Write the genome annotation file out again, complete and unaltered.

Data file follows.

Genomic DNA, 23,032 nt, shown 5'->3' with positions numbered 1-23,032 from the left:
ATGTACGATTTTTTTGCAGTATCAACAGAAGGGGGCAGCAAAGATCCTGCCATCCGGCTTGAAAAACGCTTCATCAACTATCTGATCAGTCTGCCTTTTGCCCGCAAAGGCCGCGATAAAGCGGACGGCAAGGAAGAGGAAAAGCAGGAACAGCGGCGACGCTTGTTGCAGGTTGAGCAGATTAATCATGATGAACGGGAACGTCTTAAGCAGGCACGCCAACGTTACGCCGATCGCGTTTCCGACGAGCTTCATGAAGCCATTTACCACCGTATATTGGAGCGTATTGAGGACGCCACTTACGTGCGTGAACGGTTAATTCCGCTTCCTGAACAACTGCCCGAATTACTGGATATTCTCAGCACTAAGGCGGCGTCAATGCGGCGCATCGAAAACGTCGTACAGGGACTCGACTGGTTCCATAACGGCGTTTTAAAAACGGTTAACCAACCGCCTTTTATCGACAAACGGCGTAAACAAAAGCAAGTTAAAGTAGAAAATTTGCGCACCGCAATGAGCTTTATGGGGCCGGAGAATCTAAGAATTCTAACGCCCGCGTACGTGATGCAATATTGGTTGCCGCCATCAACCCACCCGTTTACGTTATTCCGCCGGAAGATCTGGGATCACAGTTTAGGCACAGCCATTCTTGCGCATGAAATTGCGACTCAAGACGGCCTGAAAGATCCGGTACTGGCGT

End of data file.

Genomic DNA, 23,032 nt, shown 5'->3' with positions numbered 1-23,032 from the left:
ATGTACGATTTTTTTGCAGTATCAACAGAAGGGGGCAGCAAAGATCCTGCCATCCGGCTTGAAAAACGCTTCATCAACTATCTGATCAGTCTGCCTTTTGCCCGCAAAGGCCGCGATAAAGCGGACGGCAAGGAAGAGGAAAAGCAGGAACAGCGGCGACGCTTGTTGCAGGTTGAGCAGATTAATCATGATGAACGGGAACGTCTTAAGCAGGCACGCCAACGTTACGCCGATCGCGTTTCCGACGAGCTTCATGAAGCCATTTACCACCGTATATTGGAGCGTATTGAGGACGCCACTTACGTGCGTGAACGGTTAATTCCGCTTCCTGAACAACTGCCCGAATTACTGGATATTCTCAGCACTAAGGCGGCGTCAATGCGGCGCATCGAAAACGTCGTACAGGGACTCGACTGGTTCCATAACGGCGTTTTAAAAACGGTTAACCAACCGCCTTTTATCGACAAACGGCGTAAACAAAAGCAAGTTAAAGTAGAAAATTTGCGCACCGCAATGAGCTTTATGGGGCCGGAGAATCTAAGAATTCTAACGCCCGCGTACGTGATGCAATATTGGTTGCCGCCATCAACCCACCCGTTTACGTTATTCCGCCGGAAGATCTGGGATCACAGTTTAGGCACAGCCATTCTTGCGCATGAAATTGCGACTCAAGACGGCCTGAAAGATCCGGTACTGGCGT